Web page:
Anxiety is a normal part of life but explaining it to kids isn't easy. Here's a handy list for getting the basics down so as to foster a healthy and productive conversation with your children.
Anxiety is normal. Everyone experiences anxiety because uncertainty and scary threats are part of living.
Anxiety can be either adaptive or maladaptive. Anxiety centers in the brain detect real dangers (a screaming kid who was pushed off the slide) and false alarms (a yelp of glee on the slide). Anxiety is adaptive when it motivates kids to prepare for tests, make-up with friends after a squabble and practice for a performance. It’s maladaptive when those false alarms create so much fear that kids refuse to go on field trips or participate in any activities.
Anxiety is temporary. Like gravity, anxiety goes up, and it always comes down. It can be extremely uncomfortable — and can even feel life-threatening — but it will resolve when the heart rate can come down to normal levels again.
High anxiety leads to avoidance. Due to the emotional discomfort associated with anxiety, children (like adults) have a natural motivation to avoid. Avoidance can become a bad habit, because it means kids miss opportunities to face their fears. And because avoidance leads to a drop in panicky heart rate, kids learn to associate avoidance with safety.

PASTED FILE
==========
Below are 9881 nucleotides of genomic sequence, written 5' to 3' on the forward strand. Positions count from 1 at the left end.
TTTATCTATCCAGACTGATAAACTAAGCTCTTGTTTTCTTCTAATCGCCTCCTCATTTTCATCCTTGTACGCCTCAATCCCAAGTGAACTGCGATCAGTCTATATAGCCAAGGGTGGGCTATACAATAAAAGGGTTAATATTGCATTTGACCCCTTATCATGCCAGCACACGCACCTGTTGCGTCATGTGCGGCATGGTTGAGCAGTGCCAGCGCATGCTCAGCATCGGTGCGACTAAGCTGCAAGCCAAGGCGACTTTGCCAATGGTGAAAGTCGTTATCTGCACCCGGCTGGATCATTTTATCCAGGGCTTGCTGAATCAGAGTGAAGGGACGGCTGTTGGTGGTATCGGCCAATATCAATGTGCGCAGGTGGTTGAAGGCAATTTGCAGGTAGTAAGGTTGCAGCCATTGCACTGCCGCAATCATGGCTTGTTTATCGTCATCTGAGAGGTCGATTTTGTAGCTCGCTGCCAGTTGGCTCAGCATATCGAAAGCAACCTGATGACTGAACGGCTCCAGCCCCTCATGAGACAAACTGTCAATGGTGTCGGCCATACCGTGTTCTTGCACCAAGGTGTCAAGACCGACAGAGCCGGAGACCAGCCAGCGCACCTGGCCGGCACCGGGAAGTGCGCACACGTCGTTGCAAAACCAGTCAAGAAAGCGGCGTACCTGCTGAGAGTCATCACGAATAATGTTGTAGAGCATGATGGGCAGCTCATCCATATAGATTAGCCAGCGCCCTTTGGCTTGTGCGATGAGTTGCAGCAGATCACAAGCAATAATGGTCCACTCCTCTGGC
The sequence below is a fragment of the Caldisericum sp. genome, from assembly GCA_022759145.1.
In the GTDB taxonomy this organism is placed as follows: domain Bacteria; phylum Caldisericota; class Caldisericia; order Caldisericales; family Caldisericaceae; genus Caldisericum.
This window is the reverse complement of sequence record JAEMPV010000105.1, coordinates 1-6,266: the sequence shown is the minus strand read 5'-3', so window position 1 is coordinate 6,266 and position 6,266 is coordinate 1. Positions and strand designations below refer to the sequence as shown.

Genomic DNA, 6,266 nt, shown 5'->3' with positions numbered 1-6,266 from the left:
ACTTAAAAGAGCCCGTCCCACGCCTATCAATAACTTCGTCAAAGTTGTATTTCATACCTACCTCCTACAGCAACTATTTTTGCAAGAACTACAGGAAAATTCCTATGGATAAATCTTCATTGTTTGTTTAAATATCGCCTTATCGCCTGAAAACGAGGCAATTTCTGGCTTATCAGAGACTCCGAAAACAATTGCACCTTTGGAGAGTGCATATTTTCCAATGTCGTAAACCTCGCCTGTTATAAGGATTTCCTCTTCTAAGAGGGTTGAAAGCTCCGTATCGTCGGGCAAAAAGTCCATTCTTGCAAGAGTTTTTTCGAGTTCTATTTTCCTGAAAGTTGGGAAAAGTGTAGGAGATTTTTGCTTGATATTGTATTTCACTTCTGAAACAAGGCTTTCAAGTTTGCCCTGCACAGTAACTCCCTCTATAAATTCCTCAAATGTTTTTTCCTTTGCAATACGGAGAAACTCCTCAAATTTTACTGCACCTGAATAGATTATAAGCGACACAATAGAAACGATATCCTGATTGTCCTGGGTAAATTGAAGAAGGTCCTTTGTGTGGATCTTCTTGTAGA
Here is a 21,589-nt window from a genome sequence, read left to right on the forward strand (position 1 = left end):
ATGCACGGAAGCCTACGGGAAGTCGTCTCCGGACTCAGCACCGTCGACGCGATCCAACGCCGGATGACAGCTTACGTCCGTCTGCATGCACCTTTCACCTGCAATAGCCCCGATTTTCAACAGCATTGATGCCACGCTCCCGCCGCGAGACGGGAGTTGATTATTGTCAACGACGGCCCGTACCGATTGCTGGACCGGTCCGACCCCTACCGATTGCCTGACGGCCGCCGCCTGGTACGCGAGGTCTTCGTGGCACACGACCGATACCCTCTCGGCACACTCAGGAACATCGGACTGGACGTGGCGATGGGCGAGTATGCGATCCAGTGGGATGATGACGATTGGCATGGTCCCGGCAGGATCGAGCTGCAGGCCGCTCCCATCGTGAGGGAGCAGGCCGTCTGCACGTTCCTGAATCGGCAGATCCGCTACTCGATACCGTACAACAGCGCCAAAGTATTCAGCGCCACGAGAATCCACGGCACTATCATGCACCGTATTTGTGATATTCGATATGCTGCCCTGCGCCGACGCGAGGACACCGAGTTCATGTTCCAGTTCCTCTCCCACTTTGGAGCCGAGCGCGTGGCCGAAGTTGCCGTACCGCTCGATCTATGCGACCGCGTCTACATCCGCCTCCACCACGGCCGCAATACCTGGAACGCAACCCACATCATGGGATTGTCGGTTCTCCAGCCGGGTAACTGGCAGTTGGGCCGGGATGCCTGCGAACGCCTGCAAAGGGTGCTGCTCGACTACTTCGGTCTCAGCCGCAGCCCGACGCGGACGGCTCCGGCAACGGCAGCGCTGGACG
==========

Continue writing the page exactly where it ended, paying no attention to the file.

High anxiety drives kids to beg for rescue. Whether dread involves separation from parents, vaccinations, or new social activities, kids will go to any length to get the parent to allow an escape or avoidance of the dreaded experience (this parental behavior is called “symptom accommodation”).
High anxiety is contagious. Because emotions (especially between loved ones) are contagious, parents can be so affected by their children’s anxiety — experiencing their own accelerated heart rates, panicky thoughts and amygdala hijacks — that they give in to their child’s desire for escape.
High anxiety leads to excessive seeking of reassurance. Although it may seem counter-intuitive, constant reassurance does not work to allay anxiety; exasperated parents can end up impatient and rejecting, which then exacerbates the child’s anxiety!
High anxiety does not abate with talk alone. Since extreme anxiety is experienced in the emotional brain regions, a parent’s logical opinion about safety usually does not suffice. In fact, talking about how fun or benign school or dance class will be can lead to more anxiety (and arguments), not less.
Anxiety is best addressed with coping strategies. Children need to be exposed to circumstances that make them irrationally afraid in stepwise fashion, with calm and accepting parental support. With a variety of coping techniques, they need to learn through facing their fears that they are safe. Anxiety will attenuate only when they experience the ebb of their anxiety in the presence of that threat (e.g. daycare, dance, field trips, solo sleeping, preschool, birthday parties).